The Government releases countless statistics each year, but few get more attention from the press than the official unemployment rate, which is updated and released once per month by the Bureau of Labor Statistics (BLS). Employment statistics compiled by the government are relied on not just by policy makers, but also by business leaders, the press, and anyone else who is interested in gauging the state of the economy.
It doesn’t take long, however, for government stewardship of these statistics to be questioned. After all, if one of the main tasks of government is to facilitate employment, then can the government be trusted to issue statistics that will illustrate its success or failure in this task? Such questions were thrust to the fore on Friday, when the BLS announced that the unemployment rate had dropped from 8.1% to 7.8%, just one month before a presidential election that will be decided largely upon the public’s estimate of each candidate’s ability to create jobs.
Shortly after the announcement, the former CEO of General Electric, Jack Welch, took to Twitter to accuse President Obama’s political operation (which is based in Chicago) of manipulating the stats for political gain, writing “Unbelievable jobs numbers . . . these Chicago guys will do anything . . . can’t debate so change numbers.” This argument was taken up by other critics of the President, including Florida Republican Representative Alan West and CNBC commentator Rick Santelli, among others.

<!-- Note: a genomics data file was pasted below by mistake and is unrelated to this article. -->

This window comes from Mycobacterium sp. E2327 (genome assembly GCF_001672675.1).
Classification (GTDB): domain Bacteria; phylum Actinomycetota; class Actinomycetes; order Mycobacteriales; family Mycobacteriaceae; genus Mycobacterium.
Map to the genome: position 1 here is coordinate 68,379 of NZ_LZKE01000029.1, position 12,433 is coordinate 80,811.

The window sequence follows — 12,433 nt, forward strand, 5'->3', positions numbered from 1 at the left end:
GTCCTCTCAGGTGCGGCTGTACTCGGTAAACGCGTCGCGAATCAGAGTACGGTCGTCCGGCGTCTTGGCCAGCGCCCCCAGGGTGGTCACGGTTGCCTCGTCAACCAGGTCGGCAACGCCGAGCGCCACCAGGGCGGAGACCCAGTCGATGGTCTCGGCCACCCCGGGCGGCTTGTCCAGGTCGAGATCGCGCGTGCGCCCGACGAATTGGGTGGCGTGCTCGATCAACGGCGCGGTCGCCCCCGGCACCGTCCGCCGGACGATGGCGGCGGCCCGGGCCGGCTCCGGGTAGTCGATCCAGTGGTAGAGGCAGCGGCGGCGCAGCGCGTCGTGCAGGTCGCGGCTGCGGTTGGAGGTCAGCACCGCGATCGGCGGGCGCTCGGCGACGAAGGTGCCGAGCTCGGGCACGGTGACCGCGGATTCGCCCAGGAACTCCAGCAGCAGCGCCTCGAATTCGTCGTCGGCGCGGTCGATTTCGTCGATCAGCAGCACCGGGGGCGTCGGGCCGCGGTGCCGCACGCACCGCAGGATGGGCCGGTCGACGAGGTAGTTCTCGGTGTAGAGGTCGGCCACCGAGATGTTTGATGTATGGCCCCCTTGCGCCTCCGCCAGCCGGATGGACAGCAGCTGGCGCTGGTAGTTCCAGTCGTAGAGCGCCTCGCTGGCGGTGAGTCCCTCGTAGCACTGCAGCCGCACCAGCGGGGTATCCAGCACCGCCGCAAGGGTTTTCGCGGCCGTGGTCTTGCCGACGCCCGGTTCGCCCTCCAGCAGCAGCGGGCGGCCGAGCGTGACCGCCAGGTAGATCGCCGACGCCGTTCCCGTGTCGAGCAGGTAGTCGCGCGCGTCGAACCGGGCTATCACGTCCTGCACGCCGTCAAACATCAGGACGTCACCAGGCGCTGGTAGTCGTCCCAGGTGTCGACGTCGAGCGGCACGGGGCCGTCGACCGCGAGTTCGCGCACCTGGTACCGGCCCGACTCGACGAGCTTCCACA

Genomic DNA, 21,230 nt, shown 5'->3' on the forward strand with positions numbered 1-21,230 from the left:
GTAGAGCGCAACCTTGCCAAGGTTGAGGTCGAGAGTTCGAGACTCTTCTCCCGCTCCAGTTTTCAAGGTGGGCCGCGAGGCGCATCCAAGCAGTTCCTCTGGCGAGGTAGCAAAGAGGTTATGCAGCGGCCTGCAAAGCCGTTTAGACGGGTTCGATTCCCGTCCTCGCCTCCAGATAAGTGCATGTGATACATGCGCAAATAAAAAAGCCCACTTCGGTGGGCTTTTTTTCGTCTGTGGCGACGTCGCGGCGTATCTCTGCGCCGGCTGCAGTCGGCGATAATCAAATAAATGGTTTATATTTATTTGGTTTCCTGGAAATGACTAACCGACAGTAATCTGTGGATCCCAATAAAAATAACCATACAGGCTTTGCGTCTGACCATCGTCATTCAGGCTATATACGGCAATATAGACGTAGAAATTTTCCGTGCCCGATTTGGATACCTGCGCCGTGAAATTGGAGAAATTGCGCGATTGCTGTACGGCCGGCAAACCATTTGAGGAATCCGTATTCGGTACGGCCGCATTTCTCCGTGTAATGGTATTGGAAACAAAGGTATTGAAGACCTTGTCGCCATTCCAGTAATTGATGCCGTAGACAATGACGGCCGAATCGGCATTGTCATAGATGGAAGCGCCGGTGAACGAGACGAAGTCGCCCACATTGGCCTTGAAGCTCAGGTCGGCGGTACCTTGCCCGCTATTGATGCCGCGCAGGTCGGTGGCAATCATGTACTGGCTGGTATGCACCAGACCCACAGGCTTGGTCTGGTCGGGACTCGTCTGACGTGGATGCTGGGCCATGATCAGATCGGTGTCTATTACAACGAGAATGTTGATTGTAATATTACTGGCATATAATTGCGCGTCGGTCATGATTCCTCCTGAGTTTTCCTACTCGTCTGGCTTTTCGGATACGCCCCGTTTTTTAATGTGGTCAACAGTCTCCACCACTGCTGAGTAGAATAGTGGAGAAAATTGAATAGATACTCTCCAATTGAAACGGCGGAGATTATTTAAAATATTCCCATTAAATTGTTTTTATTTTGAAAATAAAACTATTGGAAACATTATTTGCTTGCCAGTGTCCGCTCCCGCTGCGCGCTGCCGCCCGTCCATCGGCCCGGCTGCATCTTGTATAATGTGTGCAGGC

The backlash against such conspiracy mongering was swift and overwhelming. The Internet has always been rife with paranoia, but it came as a surprise to many that such an establishment figure like Welch would question the credibility of the federal government statistics so directly. Even died-in-the-wool conservatives like CNBC host Larry Kudlow were critical of Welch’s comments. With the former CEO as a guest on his show, Kudlow hit back against Welch’s claims:
“I’ve worked in the White House under Reagan and there’s no way those numbers can be manipulated. Maybe the model is flawed but you can’t touch those numbers.”
Market strategist and columnist Barry Ritholtz took a more personal line of attack against Welch, reminding his readers that Welch’s time at the helm of GE was marked by a consistent and statistically-improbable beating of analysts’ earnings expectations, which helped the conglomerate’s stock soar:
“I have long stated that Jack Welch was one of the luckier, more wildly over-compensated CEOs around. He became CEO of General Electric in 1981, just before an 18 year bull market in big cap stocks began. He left in 2001, just as the market implosion was getting rolling.
GE’s revenues grew 385% under his watch, but the company’s market cap grew 4000%. How did that happen? GE increased earnings over the years, and with stunning regularity, managed a quarterly profit beat.”
It’s indeed ironic that a prolific massager of earnings such as Welch would have the temerity to criticize the Bureau of Labor Statistics of corruption and dereliction of duty, without any proof beyond a hunch.